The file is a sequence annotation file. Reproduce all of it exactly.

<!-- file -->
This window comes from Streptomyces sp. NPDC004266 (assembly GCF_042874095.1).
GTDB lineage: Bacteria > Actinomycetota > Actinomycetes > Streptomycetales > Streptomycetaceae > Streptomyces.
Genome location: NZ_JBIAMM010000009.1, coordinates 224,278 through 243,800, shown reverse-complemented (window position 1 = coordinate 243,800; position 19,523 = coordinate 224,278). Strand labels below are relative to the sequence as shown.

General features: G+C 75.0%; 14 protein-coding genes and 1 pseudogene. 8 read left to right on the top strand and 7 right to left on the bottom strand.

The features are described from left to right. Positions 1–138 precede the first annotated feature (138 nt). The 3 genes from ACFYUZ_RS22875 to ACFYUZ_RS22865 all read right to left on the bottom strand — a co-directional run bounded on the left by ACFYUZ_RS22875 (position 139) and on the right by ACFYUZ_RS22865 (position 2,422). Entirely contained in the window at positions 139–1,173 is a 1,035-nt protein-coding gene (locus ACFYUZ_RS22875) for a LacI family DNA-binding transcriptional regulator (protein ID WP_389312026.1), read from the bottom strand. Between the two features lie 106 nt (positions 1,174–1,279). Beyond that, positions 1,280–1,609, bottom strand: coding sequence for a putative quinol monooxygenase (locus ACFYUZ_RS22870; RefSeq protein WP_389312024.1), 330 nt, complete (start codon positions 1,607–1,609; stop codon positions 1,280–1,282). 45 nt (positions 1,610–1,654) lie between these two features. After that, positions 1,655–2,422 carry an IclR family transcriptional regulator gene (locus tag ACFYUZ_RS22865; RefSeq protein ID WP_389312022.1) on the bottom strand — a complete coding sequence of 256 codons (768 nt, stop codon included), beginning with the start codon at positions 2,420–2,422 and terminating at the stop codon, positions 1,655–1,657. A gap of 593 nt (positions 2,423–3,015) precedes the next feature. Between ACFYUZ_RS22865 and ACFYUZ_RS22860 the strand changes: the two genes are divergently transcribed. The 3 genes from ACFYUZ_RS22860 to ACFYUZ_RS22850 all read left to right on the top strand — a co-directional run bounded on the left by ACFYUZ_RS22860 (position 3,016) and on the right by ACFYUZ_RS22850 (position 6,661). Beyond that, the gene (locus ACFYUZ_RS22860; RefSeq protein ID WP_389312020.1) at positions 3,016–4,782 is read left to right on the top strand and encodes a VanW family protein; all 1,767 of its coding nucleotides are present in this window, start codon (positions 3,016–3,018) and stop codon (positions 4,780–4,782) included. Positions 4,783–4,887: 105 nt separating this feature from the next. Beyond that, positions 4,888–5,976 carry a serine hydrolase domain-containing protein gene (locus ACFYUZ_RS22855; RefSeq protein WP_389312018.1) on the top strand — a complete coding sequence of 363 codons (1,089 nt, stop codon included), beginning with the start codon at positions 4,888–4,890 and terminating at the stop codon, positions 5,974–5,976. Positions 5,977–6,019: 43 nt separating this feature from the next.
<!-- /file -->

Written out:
This window comes from Streptomyces sp. NPDC004266 (assembly GCF_042874095.1).
GTDB lineage: Bacteria > Actinomycetota > Actinomycetes > Streptomycetales > Streptomycetaceae > Streptomyces.
Genome location: NZ_JBIAMM010000009.1, coordinates 224,278 through 243,800, shown reverse-complemented (window position 1 = coordinate 243,800; position 19,523 = coordinate 224,278). Strand labels below are relative to the sequence as shown.

General features: G+C 75.0%; 14 protein-coding genes and 1 pseudogene. 8 read left to right on the top strand and 7 right to left on the bottom strand.

The features are described from left to right. Positions 1–138 precede the first annotated feature (138 nt). The 3 genes from ACFYUZ_RS22875 to ACFYUZ_RS22865 all read right to left on the bottom strand — a co-directional run bounded on the left by ACFYUZ_RS22875 (position 139) and on the right by ACFYUZ_RS22865 (position 2,422). Entirely contained in the window at positions 139–1,173 is a 1,035-nt protein-coding gene (locus ACFYUZ_RS22875) for a LacI family DNA-binding transcriptional regulator (protein ID WP_389312026.1), read from the bottom strand. Between the two features lie 106 nt (positions 1,174–1,279). Beyond that, positions 1,280–1,609, bottom strand: coding sequence for a putative quinol monooxygenase (locus ACFYUZ_RS22870; RefSeq protein WP_389312024.1), 330 nt, complete (start codon positions 1,607–1,609; stop codon positions 1,280–1,282). 45 nt (positions 1,610–1,654) lie between these two features. After that, positions 1,655–2,422 carry an IclR family transcriptional regulator gene (locus tag ACFYUZ_RS22865; RefSeq protein ID WP_389312022.1) on the bottom strand — a complete coding sequence of 256 codons (768 nt, stop codon included), beginning with the start codon at positions 2,420–2,422 and terminating at the stop codon, positions 1,655–1,657. A gap of 593 nt (positions 2,423–3,015) precedes the next feature. Between ACFYUZ_RS22865 and ACFYUZ_RS22860 the strand changes: the two genes are divergently transcribed. The 3 genes from ACFYUZ_RS22860 to ACFYUZ_RS22850 all read left to right on the top strand — a co-directional run bounded on the left by ACFYUZ_RS22860 (position 3,016) and on the right by ACFYUZ_RS22850 (position 6,661). Beyond that, the gene (locus ACFYUZ_RS22860; RefSeq protein ID WP_389312020.1) at positions 3,016–4,782 is read left to right on the top strand and encodes a VanW family protein; all 1,767 of its coding nucleotides are present in this window, start codon (positions 3,016–3,018) and stop codon (positions 4,780–4,782) included. Positions 4,783–4,887: 105 nt separating this feature from the next. Beyond that, positions 4,888–5,976 carry a serine hydrolase domain-containing protein gene (locus ACFYUZ_RS22855; RefSeq protein WP_389312018.1) on the top strand — a complete coding sequence of 363 codons (1,089 nt, stop codon included), beginning with the start codon at positions 4,888–4,890 and terminating at the stop codon, positions 5,974–5,976. Positions 5,977–6,019: 43 nt separating this feature from the next.